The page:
+
 
+
=====Write Your Own Code=====
+
 
+
When you are building a project from scratch, or adding Phidget function calls to an existing project, you'll need to configure your development environment to properly link the Phidget .NET library.
+
 
+
1. Generate a new Visual Basic Console Application project with a descriptive name such as PhidgetTest.
+
 
+
[[File:VBNET VS2003 New Project.PNG|link=|alt=New Project]]
+
 
+
2. Add a reference to the Phidget .NET library.
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+
[[File:VBNET VS2003 Add Reference 1.PNG|link=|alt=Add Reference]]
+
 
+
3. Under the .NET tab, select {{Code|Phidget21.NET1.1.dll}}.
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If you used our installer, these files are installed in {{Code|C:\Program Files\Phidgets}}, by default. If it does not appear in this list, then you can browse to the Phidget Framework installation directory and add the file.
+
 
+
[[File:VBNET VS2003 Add Reference 2.PNG|link=|alt=Add Reference]]
+
 
+
The project now has access to the Phidget21 function calls and you are ready to begin coding.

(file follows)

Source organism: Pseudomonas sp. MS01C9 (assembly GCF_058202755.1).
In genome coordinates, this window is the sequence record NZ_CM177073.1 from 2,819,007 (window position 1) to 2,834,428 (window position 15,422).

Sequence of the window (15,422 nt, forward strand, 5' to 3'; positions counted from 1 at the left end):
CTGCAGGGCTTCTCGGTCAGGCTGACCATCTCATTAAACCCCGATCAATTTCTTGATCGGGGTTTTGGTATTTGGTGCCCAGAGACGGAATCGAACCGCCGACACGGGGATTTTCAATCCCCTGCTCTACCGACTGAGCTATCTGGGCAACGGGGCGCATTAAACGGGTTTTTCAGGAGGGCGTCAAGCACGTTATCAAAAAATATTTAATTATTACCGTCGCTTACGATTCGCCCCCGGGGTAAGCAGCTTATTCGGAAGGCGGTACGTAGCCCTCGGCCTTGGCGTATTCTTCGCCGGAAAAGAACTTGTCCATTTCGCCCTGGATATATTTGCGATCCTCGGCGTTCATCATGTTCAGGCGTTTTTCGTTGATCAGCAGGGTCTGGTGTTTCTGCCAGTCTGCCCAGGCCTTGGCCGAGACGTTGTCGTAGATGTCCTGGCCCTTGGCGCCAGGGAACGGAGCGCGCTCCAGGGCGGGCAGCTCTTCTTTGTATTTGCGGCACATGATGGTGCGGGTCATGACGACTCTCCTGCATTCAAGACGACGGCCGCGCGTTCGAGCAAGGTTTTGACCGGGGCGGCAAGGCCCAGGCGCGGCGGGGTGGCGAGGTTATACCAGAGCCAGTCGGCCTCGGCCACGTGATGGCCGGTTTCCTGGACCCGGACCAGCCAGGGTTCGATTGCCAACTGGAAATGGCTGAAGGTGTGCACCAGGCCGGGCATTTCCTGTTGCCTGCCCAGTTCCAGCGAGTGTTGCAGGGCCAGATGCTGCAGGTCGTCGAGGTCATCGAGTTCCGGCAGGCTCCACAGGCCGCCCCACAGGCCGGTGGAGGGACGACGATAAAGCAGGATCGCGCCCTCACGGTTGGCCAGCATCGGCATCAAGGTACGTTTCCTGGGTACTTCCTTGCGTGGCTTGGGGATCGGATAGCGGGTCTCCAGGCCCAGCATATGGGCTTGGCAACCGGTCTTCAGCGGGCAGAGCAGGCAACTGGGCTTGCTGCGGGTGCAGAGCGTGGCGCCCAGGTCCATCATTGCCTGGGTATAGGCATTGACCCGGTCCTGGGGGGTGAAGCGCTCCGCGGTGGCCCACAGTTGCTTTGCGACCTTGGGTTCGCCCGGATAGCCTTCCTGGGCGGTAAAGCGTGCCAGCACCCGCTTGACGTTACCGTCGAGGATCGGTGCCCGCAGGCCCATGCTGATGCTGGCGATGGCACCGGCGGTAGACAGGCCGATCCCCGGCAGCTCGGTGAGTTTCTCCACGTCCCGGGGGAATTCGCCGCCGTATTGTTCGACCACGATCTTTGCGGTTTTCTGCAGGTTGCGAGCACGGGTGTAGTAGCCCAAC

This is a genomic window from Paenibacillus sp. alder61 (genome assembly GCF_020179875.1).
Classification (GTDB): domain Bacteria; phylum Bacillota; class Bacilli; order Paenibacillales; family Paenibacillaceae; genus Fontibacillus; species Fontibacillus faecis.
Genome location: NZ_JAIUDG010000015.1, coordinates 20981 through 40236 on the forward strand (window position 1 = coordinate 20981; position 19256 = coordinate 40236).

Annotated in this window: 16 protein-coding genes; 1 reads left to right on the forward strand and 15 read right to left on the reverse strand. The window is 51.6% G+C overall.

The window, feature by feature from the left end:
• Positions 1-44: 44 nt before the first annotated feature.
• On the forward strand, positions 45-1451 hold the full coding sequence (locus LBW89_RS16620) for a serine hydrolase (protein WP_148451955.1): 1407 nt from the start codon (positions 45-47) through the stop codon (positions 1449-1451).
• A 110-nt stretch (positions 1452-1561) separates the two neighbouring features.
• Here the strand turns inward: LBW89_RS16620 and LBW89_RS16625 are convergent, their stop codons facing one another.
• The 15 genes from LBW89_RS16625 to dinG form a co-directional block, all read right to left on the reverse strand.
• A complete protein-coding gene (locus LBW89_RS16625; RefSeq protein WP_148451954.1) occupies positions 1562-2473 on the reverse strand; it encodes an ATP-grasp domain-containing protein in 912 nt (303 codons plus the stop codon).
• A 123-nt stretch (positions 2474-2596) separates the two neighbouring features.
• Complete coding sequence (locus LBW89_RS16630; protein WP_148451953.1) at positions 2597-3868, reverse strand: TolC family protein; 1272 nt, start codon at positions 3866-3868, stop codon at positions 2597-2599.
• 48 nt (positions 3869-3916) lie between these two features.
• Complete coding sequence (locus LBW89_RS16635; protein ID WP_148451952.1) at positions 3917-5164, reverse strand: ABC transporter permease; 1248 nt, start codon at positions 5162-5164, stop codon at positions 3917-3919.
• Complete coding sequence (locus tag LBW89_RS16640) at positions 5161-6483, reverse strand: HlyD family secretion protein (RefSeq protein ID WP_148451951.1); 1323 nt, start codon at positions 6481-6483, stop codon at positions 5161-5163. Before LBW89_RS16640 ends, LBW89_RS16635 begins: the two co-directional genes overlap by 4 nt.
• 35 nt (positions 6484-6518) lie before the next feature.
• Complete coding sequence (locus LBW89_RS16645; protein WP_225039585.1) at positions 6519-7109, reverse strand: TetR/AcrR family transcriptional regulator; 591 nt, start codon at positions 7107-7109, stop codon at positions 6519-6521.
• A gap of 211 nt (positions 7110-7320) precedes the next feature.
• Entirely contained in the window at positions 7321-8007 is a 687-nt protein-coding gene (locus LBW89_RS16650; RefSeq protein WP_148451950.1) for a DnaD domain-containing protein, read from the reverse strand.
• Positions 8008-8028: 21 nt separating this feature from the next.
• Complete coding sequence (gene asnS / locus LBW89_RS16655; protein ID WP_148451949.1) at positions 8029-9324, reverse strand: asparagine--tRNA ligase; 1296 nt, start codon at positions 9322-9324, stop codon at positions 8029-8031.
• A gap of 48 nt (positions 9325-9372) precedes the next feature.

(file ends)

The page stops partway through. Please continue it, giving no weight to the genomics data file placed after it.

+
 
+
The [[#Follow the Examples|teaching ]] section also has further resources for programming your Phidget.
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+
===Mono===
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This section will provide instructions on how to compile using the {{Code|vbnc}} compiler.
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+
=====Use Our Examples=====
+
 
+
We do not have Visual Basic .NET examples for the Mono framework. Fortunately, you can take a look at the source code for our [http://www.phidgets.com/downloads/examples/CSharp.zip Visual Studio 2005 and 2008 examples] for valuable programming insight. We have a [[#Follow the Examples|teaching ]] section below to help you follow them.